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The Past, Present and Future of Coffee Branding (Plus How to Use it)

By Kat Melheim

Think of a successful coffee company. What comes to mind? The quality of its coffee, the logo and colors it uses, the look and feel of its cafes, perhaps even its presence on social media—all of these elements are part of that company’s brand. From the first roasting businesses to present-day coffee companies that you know and love, branding has played a key role in differentiating one roaster from another and continues to be a defining aspect of a company’s identity.

What sets a strong brand apart from a weak one, and how did we get where we are today? In this article, I explore the history of coffee branding, provide helpful tips to bolster your brand, and attempt to forecast coming trends within the coffee space. Whether you have spent months dialing in your brand strategy, or you have not taken a second to think about it, you will find historical context, actionable exercises, and professional expertise to better understand and use branding to your advantage.


The Beginnings of Coffee Branding

Through the early 19th century, coffee was an undifferentiated consumable product. Like other raw goods such as flour, sugar and wheat, green coffee was sold in large barrels at the general store. Customers would buy green coffee, take it home, and roast it themselves. That all changed in the United States after the Civil War.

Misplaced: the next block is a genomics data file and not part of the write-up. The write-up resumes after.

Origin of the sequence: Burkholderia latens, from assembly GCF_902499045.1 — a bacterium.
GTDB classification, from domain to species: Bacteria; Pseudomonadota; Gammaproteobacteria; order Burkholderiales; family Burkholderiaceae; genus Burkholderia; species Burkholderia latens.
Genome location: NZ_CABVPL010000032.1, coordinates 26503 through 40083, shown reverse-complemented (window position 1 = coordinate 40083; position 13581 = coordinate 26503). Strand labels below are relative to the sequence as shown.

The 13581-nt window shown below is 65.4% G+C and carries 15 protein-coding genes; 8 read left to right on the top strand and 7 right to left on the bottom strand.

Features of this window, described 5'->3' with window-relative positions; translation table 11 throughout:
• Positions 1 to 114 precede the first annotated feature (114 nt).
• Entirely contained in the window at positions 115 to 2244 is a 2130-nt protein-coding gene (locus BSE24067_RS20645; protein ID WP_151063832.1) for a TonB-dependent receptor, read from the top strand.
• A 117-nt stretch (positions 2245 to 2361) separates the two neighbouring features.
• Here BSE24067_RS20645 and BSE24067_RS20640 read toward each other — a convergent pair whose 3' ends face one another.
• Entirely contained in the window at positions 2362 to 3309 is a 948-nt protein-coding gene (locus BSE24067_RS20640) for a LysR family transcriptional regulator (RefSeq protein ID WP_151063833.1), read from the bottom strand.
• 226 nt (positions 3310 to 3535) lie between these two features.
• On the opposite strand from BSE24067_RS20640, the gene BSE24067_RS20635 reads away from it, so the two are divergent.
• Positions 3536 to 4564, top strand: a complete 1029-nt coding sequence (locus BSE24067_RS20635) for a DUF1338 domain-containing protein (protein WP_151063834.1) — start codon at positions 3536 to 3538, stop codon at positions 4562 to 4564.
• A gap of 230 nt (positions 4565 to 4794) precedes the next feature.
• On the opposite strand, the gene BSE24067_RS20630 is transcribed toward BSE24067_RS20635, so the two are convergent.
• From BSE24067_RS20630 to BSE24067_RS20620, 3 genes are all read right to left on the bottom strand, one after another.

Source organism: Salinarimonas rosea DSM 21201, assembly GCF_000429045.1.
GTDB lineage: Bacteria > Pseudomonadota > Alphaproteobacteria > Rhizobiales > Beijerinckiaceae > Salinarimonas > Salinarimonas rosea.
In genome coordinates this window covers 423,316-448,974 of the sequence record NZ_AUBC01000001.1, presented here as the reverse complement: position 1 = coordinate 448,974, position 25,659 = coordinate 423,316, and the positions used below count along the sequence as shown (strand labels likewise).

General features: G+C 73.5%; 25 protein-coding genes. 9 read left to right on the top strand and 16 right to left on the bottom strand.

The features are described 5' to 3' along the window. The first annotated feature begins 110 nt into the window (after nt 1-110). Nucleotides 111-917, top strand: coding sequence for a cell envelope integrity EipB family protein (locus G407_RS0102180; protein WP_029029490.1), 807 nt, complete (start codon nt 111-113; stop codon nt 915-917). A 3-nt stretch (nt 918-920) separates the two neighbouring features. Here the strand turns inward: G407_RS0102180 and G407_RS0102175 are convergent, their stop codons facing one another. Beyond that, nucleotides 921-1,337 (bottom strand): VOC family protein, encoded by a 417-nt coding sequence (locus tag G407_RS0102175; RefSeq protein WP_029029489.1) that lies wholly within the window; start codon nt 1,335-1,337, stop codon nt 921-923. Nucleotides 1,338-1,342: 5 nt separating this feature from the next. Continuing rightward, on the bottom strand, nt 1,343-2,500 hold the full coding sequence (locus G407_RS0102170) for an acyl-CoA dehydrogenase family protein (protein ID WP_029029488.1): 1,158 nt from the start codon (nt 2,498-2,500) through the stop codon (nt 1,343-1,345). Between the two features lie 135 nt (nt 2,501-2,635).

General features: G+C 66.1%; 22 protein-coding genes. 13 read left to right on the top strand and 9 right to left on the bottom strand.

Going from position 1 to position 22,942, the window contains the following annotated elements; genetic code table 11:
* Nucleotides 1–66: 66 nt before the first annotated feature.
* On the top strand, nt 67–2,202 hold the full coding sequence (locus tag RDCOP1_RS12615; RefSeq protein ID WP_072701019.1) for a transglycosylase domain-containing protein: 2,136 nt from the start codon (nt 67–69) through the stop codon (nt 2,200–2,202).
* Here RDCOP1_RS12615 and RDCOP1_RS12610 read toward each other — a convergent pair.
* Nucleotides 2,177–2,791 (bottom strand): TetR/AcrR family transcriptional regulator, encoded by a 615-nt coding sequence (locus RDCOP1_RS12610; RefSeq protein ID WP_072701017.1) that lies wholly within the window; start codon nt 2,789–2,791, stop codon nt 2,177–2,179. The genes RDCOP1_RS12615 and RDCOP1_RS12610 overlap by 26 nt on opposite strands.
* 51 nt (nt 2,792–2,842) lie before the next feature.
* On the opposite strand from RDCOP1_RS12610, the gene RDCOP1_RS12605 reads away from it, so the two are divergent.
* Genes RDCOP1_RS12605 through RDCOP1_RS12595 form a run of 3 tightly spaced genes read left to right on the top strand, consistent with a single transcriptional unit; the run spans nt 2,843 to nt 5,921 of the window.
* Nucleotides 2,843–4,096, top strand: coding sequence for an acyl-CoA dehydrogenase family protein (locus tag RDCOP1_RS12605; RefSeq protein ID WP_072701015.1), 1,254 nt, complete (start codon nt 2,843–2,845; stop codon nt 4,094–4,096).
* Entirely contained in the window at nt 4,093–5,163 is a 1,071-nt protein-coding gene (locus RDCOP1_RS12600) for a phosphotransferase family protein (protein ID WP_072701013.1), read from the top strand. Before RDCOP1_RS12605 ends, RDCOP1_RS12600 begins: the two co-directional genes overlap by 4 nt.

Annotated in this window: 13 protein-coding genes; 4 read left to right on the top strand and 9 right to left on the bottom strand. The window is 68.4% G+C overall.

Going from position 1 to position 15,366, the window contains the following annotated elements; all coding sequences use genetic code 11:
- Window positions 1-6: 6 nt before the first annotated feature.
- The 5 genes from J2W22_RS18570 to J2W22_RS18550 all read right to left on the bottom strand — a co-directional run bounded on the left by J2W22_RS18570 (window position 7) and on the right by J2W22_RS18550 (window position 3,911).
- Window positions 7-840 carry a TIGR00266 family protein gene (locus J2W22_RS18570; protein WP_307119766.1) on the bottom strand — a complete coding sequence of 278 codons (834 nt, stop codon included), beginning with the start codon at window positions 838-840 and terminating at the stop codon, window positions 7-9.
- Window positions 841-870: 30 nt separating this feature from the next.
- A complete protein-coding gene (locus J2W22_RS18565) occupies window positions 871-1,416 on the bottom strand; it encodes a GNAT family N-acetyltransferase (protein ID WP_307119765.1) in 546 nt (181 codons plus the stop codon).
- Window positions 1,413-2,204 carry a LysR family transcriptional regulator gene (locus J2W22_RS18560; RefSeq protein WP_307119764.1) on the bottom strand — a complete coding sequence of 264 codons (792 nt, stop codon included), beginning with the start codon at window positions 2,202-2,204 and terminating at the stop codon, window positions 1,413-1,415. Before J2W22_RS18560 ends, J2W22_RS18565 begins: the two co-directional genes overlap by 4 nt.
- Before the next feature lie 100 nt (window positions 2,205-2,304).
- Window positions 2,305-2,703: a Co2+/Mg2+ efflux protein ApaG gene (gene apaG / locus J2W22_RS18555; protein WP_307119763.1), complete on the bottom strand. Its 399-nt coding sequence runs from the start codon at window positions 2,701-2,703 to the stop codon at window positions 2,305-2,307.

According to Mark Pendergrast, author of Uncommon Grounds: A History of Coffee and How It Transformed Our World, it all started with Arbuckles’ Coffee. “Branding didn’t really happen until it was possible to have industry,” says Pendergrast. “You had the development of the first decent roaster by Jabez Burns, and it became possible to roast a large amount of coffee.” Arbuckles’ took this innovation and ran with it, inventing ways to preserve the freshness of roasted coffee, including coating the coffee in a sugar and egg glaze and packaging it in paper bags. While paper bags primarily functioned to keep the coffee fresh, Arbuckles’ discovered another purpose for the bags: branding. The company printed its name, beautiful imagery, and even coupons on the coffee bags. “They became a huge, big deal, and the first really well-known brand,” says Pendergrast. This success brought the concept of roasted, packaged, branded coffee to the American masses. By the turn of the 20th century, consumption trends had shifted from raw to roasted coffee as other companies such as Hills Brothers, Folgers and Maxwell House entered the market.

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